Salary Shocker: Heyward-Bey Highest Paid Bay Area Athlete - NBC Bay Area


Salary Shocker: Heyward-Bey Highest Paid Bay Area Athlete



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    Darrius Heyward-Bey is the area's highest-paid.

    Sports Illustrated released its annual Fortunate 50 list this week, detailing the 50 highest-paid pro athletes in America for 2010 based on salary and endorsements.

    You'd think that the Bay Area homeboys on this list would be our biggest superstars, franchise players like Tim Lincecum, Patrick Willis, or Nnamdi Asomugha.

    Not quite. The highest-paid guy in 2010 among all Raiders, 49ers, Giants, A's, Warriors, and/or Sharks is the Oakland Raiders' underperforming draft bust, wide receiver Darrius Heyward-Bey.

    DHB's astonishing $21.4 million salary for 2010 knocks Barry Zito off his perch as the Bay Area's most overpaid sports flop. Heyward-Bey is ranked No. 28 among all American athletes -- tops in the Bay Area -- whereas Zito's paltry $18.5 million salary has him all the way down at No. 39.

    Lincecum, Nnamdi, and Patrick Willis do not make this list. No other pro players in the Bay Area make this list. Eleven Bay Area players may have made their league's respective 2010 All-Star rosters, but they did not make Darrius Heyward-Bey kind of money. 

    The more you look into these numbers, the less sense they make. Consider that the richest NFL player on the list, Peyton Manning at No. 9, has a 2010 salary of $15.8 million. While Manning doubles that in product endorsements, Heyward-Bey's actual NFL salary is almost $6 million higher than Manning's.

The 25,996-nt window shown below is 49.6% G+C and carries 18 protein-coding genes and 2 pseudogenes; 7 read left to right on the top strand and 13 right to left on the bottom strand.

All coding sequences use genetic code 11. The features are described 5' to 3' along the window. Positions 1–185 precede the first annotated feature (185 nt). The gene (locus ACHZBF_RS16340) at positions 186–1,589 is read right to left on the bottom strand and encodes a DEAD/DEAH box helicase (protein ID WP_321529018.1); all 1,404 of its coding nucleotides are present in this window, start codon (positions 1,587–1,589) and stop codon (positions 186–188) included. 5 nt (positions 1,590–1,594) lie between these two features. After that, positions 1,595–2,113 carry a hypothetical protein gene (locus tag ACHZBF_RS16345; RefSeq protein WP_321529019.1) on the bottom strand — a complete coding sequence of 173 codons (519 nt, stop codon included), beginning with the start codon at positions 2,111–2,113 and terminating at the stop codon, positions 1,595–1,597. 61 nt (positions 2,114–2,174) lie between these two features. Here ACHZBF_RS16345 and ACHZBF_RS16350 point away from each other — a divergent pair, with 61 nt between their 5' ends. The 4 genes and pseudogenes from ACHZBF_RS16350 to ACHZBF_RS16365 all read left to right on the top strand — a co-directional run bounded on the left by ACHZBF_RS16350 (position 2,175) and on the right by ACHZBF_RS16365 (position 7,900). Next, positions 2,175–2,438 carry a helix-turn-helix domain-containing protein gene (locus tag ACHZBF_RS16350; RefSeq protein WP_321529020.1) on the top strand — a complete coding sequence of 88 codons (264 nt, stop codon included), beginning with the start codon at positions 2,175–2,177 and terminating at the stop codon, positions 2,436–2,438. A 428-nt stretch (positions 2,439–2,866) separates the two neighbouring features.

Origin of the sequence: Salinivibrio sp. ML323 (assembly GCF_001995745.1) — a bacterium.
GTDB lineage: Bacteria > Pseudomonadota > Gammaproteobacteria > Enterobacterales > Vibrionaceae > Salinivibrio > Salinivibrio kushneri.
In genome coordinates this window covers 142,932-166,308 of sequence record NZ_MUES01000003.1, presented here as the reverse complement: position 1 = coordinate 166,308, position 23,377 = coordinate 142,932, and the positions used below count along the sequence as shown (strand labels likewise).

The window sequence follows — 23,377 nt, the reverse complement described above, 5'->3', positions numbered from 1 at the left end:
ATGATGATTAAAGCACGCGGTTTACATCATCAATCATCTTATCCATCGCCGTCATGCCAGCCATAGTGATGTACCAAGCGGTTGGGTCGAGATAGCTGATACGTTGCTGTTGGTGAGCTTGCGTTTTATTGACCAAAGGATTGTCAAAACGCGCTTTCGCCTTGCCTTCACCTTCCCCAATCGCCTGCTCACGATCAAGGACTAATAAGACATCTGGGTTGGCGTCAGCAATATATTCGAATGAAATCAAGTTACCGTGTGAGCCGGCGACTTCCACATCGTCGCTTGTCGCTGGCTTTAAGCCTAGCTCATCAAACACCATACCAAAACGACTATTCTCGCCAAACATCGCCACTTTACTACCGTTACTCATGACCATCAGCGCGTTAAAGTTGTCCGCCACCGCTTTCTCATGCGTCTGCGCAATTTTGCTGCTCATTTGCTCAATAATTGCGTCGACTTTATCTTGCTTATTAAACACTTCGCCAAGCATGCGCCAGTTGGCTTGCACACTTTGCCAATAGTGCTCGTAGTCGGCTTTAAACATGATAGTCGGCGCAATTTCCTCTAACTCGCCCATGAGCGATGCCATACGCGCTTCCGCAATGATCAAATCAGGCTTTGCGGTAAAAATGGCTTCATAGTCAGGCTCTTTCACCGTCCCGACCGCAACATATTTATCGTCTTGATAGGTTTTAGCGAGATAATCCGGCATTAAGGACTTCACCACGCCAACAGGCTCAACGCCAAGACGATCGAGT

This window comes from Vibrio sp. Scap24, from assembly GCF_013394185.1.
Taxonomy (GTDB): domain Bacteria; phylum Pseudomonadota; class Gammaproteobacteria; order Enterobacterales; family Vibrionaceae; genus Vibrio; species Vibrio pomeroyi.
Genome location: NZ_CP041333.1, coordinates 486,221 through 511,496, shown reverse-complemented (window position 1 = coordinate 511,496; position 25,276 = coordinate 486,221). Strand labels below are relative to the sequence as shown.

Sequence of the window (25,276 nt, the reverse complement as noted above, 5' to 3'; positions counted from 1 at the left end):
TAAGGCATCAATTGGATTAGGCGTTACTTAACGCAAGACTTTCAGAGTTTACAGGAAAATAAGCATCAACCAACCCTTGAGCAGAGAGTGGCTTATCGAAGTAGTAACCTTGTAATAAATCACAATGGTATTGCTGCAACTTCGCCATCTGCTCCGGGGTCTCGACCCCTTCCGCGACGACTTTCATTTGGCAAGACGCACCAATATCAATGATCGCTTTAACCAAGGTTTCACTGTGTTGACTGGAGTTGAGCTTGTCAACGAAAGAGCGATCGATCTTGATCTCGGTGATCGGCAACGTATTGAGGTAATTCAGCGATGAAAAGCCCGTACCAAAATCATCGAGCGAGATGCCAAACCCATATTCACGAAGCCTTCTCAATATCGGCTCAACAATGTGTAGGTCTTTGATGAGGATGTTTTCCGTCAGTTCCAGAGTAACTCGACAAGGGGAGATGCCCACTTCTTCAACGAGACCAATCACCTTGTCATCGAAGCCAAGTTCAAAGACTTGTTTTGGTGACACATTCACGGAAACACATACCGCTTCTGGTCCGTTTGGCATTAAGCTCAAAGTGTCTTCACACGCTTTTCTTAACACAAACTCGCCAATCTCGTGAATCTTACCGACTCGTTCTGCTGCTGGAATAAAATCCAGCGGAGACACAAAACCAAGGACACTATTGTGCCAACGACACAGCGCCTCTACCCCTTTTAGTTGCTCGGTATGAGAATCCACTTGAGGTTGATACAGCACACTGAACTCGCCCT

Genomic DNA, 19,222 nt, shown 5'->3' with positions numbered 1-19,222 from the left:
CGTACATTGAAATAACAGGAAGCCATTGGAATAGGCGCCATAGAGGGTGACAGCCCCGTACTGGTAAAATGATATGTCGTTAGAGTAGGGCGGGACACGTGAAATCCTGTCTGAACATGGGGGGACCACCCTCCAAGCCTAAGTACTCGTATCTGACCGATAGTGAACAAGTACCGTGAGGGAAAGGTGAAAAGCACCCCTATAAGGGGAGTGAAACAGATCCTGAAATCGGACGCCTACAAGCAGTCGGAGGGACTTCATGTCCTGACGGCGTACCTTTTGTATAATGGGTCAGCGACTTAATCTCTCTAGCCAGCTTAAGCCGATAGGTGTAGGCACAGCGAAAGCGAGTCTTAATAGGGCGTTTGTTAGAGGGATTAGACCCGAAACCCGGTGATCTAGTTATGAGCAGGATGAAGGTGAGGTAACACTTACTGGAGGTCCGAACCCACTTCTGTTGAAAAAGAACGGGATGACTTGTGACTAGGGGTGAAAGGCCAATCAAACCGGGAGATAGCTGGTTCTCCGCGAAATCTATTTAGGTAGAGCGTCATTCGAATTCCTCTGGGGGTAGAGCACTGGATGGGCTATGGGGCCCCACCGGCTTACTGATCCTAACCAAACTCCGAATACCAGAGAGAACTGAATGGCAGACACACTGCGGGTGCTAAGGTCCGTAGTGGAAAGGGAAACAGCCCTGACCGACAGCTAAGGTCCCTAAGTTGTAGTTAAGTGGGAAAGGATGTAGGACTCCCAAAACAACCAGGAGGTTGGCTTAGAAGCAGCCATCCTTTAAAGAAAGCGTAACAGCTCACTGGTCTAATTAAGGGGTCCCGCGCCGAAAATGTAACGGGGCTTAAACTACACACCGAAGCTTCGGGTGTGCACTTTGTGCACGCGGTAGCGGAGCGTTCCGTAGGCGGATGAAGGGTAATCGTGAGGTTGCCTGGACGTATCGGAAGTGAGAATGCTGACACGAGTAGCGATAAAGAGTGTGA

That's right. A fourth receiver who caught all of nine passes last season makes $6 million more to play football than the reigning league MVP does.

    I may be too charitable in calling Heyward-Bey a fourth receiver. DHB ranked tenth -- tenth! -- on his own team in catches.

    To be fair, the Raiders do throw a lot of passes to their tight ends. But this was the 29th-ranked passing team in the NFL. Its tenth-most-productive player is simply not contributing very much.

    Sports Illustrated notes that DHB's oversize 2010 salary is the result of some unorthodox accounting. Heyward-Bey did not receive a proper signing bonus last year. But according to SI's report, DHB receives "$20.7 million in combined option and roster bonuses" this season to make up for it.

    And this is becoming more common. The Lions' Matt Stafford and the Rams' Jason Smith are also making $20+ million this season, because they too chose second-year jackpots over first-year signing bonuses.

    Interestingly, the NFL's five highest base salaries for 2010 are Stafford ($26.9 million), Terrell Suggs ($24.9 million), Albert Haynesworth ($24.6 million), Heyward-Bey ($21.4 million), and Smith ($20.5 million).

    None of these guys were particularly Pro Bowl caliber players last season. Several of them downright sucked.

    This may not bring you much comfort when watching games on Sundays. But it may help bring you some perspective Monday through Friday when you are dealing with fools who make a lot more money than you.

    Joe Kukura is a freelance writer who thinks this list of richest athletes would look a lot different if you factored in alimony and child support payments.